Is war ever justified? War has been a part of our society since the beginning of time. A Farewell to Arms by Ernest Hemingway is a novel that deals with the justification and commitment to World War I. Frederic Henry, an American ambulance driver for the Italians, struggled to find the answer and ended up loosing his commitment to the war because of words and advice from the priest and his love for Catherine Barkley. He ended up running away from the war to be with his pregnant lover Catherine. Henry’s commitment to the war isn’t genuine. As Henry and the priest discussed who was winning the war at the moment and other subjects, they stated, “And the ones who…

Eros, Thanatos and the Depiction of Women in “a Farewell to Arms”

A career as distinguished as that of Ernest Hemingway cannot simply be condensed into a handful of words. If one were to make the attempt anyway, no choice seems to be more fitting than “love, death and women”. These topics are constant companions throughout all of his work and indeed, his life. His 1929 masterpiece, “A Farewell to Arms”, is a particularly good example of this. In this paper, I will show how these recurring subjects – the fascinating interplay between Eros and Thanatos and the depiction of women – help shape this seminal work. To fully appreciate the tale told in the novel, and to better understand the aforementioned, seemingly inadequate three-word summary of Hemingway’s life, some key events…

A Call to Arms – Style and Tone

“After a while I went out and left the hospital and walked back to the hotel in the rain” (332). This last line of the novel gives an understanding of Ernest Hemingway’s style and tone. The overall tone of the book is much different than that of The Sun Also Rises. The characters in the book are propelled by outside forces, in this case WWI, where the characters in The Sun Also Rises seemed to have no direction. Frederick’s actions are determined by his position until he deserts the army. Floating down the river with barely a hold on a piece of wood his life, he abandons everything except Catherine and lets the river take him to a new life…

(a Farewell to Arms)Modern Tragedy

Throughout the history of American literature, stories of the white knight saving the damsel in distress and riding off into the sunset to live happily ever after have plagued our shelves for centuries. The birth of the modern tragedy came in the late 19th century and early 20th century with novels such as Red badge of Courage, and All Quiet on the Western Front. They show the realism of war and the harass tragedy that comes with it. Ernest Hemingway was a product of war himself, serving in the WWI. Some consider his short narrative, A Farwell to Arms to be a reflection on his life during the war. Hemingway uses many themes, including love, faith, war and death in…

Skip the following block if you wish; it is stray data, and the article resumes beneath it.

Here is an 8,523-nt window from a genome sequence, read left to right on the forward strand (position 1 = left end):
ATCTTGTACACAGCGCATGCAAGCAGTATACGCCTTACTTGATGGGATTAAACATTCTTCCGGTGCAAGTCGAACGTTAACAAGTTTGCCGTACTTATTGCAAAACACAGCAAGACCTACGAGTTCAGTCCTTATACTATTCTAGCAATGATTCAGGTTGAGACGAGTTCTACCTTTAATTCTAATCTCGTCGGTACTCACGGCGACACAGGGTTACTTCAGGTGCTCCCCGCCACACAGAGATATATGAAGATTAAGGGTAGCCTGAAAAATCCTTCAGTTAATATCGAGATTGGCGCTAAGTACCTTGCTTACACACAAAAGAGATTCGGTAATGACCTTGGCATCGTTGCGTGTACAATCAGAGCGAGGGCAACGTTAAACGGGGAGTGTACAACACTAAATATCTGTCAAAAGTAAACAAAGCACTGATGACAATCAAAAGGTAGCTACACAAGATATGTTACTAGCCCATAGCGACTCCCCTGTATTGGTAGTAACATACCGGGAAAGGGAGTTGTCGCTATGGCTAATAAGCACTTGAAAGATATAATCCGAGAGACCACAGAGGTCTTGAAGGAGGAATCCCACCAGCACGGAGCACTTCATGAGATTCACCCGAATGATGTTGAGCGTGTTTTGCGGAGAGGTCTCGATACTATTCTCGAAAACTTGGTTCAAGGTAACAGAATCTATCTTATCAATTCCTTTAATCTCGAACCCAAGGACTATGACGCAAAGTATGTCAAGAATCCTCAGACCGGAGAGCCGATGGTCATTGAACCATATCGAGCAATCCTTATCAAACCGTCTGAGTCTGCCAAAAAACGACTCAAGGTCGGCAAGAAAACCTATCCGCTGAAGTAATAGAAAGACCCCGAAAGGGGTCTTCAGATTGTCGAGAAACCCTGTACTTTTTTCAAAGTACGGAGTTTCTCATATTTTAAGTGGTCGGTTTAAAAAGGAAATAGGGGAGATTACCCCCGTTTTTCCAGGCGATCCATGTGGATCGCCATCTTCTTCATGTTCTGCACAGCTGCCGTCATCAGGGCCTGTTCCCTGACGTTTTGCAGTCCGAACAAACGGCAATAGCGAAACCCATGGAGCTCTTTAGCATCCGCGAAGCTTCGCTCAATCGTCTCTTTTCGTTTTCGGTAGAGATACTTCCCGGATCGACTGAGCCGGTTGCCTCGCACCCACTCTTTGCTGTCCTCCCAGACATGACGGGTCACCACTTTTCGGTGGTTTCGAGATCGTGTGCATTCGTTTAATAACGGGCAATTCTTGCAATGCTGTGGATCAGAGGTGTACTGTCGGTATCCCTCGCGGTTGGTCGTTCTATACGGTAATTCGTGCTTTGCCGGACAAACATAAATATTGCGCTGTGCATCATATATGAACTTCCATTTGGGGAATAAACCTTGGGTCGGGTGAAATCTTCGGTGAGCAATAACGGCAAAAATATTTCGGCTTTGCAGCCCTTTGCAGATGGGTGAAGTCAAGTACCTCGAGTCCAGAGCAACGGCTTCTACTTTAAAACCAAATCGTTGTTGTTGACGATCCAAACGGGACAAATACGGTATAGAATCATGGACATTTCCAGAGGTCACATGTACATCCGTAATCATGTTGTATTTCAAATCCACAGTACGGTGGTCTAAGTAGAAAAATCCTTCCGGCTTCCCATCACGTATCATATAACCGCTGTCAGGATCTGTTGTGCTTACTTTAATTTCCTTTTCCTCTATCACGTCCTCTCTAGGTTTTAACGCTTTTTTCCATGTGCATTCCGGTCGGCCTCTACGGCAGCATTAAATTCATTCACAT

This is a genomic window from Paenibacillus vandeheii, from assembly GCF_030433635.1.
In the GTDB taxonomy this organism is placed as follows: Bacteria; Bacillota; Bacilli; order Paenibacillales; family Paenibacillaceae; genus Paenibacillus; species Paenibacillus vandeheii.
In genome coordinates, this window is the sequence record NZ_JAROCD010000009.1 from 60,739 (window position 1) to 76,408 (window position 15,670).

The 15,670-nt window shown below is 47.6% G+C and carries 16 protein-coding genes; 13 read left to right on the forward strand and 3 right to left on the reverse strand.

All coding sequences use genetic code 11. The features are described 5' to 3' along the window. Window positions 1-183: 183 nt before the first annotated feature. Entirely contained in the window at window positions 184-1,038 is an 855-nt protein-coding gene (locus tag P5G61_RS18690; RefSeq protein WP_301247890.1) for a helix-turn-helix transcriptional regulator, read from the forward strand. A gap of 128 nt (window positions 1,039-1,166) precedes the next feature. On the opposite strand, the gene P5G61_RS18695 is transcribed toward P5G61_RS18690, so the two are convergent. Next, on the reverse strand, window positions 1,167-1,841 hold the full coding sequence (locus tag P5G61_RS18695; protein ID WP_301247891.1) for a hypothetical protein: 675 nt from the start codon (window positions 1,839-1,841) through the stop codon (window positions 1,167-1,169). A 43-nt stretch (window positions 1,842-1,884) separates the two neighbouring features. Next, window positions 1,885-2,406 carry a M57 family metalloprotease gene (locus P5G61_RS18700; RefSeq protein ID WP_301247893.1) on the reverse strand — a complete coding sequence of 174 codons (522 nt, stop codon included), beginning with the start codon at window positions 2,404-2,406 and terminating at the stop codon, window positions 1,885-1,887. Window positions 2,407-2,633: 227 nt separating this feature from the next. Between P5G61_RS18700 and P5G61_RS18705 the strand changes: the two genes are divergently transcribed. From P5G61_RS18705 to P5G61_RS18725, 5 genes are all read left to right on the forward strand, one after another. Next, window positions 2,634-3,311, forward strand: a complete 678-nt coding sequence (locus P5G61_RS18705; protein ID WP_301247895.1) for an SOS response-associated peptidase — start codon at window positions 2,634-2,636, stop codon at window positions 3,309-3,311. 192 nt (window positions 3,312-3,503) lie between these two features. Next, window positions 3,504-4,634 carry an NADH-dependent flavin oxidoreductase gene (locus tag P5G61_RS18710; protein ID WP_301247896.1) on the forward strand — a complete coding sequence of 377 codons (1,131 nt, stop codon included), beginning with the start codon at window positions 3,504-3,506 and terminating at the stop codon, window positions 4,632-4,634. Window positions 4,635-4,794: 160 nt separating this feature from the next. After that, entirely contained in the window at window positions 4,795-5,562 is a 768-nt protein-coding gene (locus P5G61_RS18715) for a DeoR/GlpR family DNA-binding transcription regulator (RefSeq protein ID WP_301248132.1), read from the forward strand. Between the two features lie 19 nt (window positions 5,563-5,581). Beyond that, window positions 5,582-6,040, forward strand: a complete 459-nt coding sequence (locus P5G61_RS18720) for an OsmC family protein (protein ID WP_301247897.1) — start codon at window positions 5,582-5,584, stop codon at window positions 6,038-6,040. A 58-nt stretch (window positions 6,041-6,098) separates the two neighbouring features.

A Western Wind

“Western Wind” by an anonymous Middle English lyric relates to A Farewell to Arms by Ernest Hemingway. In A Farewell to Arms Fredrick Henry has a stream-of-consciousness. In a stream-of-consciousness the writer approximates the rapid, often chaotic thought patterns of the character. Thinking about Catherine, in the rain, Henry refers to the poem “Western Wind”. The poet of “Western Wind” wishes that his heart would heal from the pain of not being with the person that he loves. That is the same with Fredrick Henry. In his dream, Henry says, “Blow, blow, ye western wind” (Hemingway A Farewell to Arms 197). Henry is commanding the winds to blow the small rain back and maybe “That my sweet love Catherine down…

A Farewell to Arms: a Classic Display of Literature

Ernest Hemmingway’s ” A Farewell To Arms” is a classic display of literature. The way he develops his characters is ingenious. In the beginning of the story I did not like the way it was going. As I read deeper into the book, “A Farewell To Arms” I discovered the complexity of the characters themselves. I discovered that Frederic Henry was a rather complex character as well. When you are finally given the full picture of Frederic Henry, you realize that he can be described in several different ways. First, Frederic Henry is a round and very dynamic character. You also realize that because Mr. Henry’s mannerisms are so easily recognizable, he is a stock character as well. The point…